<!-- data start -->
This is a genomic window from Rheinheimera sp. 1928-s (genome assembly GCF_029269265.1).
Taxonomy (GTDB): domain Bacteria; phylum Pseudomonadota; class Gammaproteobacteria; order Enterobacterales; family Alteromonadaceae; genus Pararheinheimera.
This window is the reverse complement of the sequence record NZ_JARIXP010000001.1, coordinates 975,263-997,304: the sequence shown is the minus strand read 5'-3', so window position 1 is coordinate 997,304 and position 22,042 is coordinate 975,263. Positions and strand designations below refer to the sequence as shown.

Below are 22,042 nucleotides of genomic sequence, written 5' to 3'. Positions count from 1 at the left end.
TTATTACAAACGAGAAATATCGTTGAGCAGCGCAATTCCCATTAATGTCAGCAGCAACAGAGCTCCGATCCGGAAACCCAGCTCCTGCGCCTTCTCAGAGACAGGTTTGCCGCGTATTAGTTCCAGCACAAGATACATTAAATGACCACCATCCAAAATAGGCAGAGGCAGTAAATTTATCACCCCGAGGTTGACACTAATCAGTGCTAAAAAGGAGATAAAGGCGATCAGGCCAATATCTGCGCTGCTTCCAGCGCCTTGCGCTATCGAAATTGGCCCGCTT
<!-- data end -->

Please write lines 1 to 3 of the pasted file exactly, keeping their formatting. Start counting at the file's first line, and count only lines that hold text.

This is a genomic window from Rheinheimera sp. 1928-s (genome assembly GCF_029269265.1).
Taxonomy (GTDB): domain Bacteria; phylum Pseudomonadota; class Gammaproteobacteria; order Enterobacterales; family Alteromonadaceae; genus Pararheinheimera.
This window is the reverse complement of the sequence record NZ_JARIXP010000001.1, coordinates 975,263-997,304: the sequence shown is the minus strand read 5'-3', so window position 1 is coordinate 997,304 and position 22,042 is coordinate 975,263. Positions and strand designations below refer to the sequence as shown.